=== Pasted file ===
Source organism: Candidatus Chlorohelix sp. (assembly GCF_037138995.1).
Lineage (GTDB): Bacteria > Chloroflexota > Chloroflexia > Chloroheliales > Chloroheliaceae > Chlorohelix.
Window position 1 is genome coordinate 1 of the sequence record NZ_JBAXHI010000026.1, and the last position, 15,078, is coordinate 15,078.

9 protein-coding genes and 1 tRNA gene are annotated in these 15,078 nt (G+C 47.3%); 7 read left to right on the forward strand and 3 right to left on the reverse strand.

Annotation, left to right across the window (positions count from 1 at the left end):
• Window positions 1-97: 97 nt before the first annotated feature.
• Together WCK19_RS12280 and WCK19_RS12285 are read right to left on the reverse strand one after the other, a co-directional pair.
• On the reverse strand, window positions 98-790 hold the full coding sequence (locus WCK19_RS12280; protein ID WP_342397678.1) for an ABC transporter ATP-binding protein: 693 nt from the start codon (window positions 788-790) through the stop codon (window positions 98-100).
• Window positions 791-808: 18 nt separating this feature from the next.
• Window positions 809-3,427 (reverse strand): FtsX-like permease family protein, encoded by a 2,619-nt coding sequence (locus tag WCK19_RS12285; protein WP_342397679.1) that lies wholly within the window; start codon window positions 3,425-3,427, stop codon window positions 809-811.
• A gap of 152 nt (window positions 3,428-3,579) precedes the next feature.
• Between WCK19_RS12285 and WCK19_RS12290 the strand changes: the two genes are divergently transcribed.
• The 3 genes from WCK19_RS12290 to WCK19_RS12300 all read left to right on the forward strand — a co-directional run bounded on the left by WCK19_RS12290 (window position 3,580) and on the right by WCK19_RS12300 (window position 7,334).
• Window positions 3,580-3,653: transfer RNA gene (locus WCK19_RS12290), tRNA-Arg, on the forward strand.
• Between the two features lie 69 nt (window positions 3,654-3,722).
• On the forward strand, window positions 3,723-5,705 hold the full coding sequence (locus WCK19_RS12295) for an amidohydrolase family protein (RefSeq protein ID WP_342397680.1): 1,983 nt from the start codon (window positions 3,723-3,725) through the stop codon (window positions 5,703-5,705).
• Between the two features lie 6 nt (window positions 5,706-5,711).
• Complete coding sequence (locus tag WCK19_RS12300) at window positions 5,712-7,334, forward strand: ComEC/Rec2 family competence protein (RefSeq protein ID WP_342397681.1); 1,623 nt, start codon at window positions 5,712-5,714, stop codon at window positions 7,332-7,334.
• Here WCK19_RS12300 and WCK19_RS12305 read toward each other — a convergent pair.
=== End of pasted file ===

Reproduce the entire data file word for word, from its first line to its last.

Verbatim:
Source organism: Candidatus Chlorohelix sp. (assembly GCF_037138995.1).
Lineage (GTDB): Bacteria > Chloroflexota > Chloroflexia > Chloroheliales > Chloroheliaceae > Chlorohelix.
Window position 1 is genome coordinate 1 of the sequence record NZ_JBAXHI010000026.1, and the last position, 15,078, is coordinate 15,078.

9 protein-coding genes and 1 tRNA gene are annotated in these 15,078 nt (G+C 47.3%); 7 read left to right on the forward strand and 3 right to left on the reverse strand.

Annotation, left to right across the window (positions count from 1 at the left end):
• Window positions 1-97: 97 nt before the first annotated feature.
• Together WCK19_RS12280 and WCK19_RS12285 are read right to left on the reverse strand one after the other, a co-directional pair.
• On the reverse strand, window positions 98-790 hold the full coding sequence (locus WCK19_RS12280; protein ID WP_342397678.1) for an ABC transporter ATP-binding protein: 693 nt from the start codon (window positions 788-790) through the stop codon (window positions 98-100).
• Window positions 791-808: 18 nt separating this feature from the next.
• Window positions 809-3,427 (reverse strand): FtsX-like permease family protein, encoded by a 2,619-nt coding sequence (locus tag WCK19_RS12285; protein WP_342397679.1) that lies wholly within the window; start codon window positions 3,425-3,427, stop codon window positions 809-811.
• A gap of 152 nt (window positions 3,428-3,579) precedes the next feature.
• Between WCK19_RS12285 and WCK19_RS12290 the strand changes: the two genes are divergently transcribed.
• The 3 genes from WCK19_RS12290 to WCK19_RS12300 all read left to right on the forward strand — a co-directional run bounded on the left by WCK19_RS12290 (window position 3,580) and on the right by WCK19_RS12300 (window position 7,334).
• Window positions 3,580-3,653: transfer RNA gene (locus WCK19_RS12290), tRNA-Arg, on the forward strand.
• Between the two features lie 69 nt (window positions 3,654-3,722).
• On the forward strand, window positions 3,723-5,705 hold the full coding sequence (locus WCK19_RS12295) for an amidohydrolase family protein (RefSeq protein ID WP_342397680.1): 1,983 nt from the start codon (window positions 3,723-3,725) through the stop codon (window positions 5,703-5,705).
• Between the two features lie 6 nt (window positions 5,706-5,711).
• Complete coding sequence (locus tag WCK19_RS12300) at window positions 5,712-7,334, forward strand: ComEC/Rec2 family competence protein (RefSeq protein ID WP_342397681.1); 1,623 nt, start codon at window positions 5,712-5,714, stop codon at window positions 7,332-7,334.
• Here WCK19_RS12300 and WCK19_RS12305 read toward each other — a convergent pair.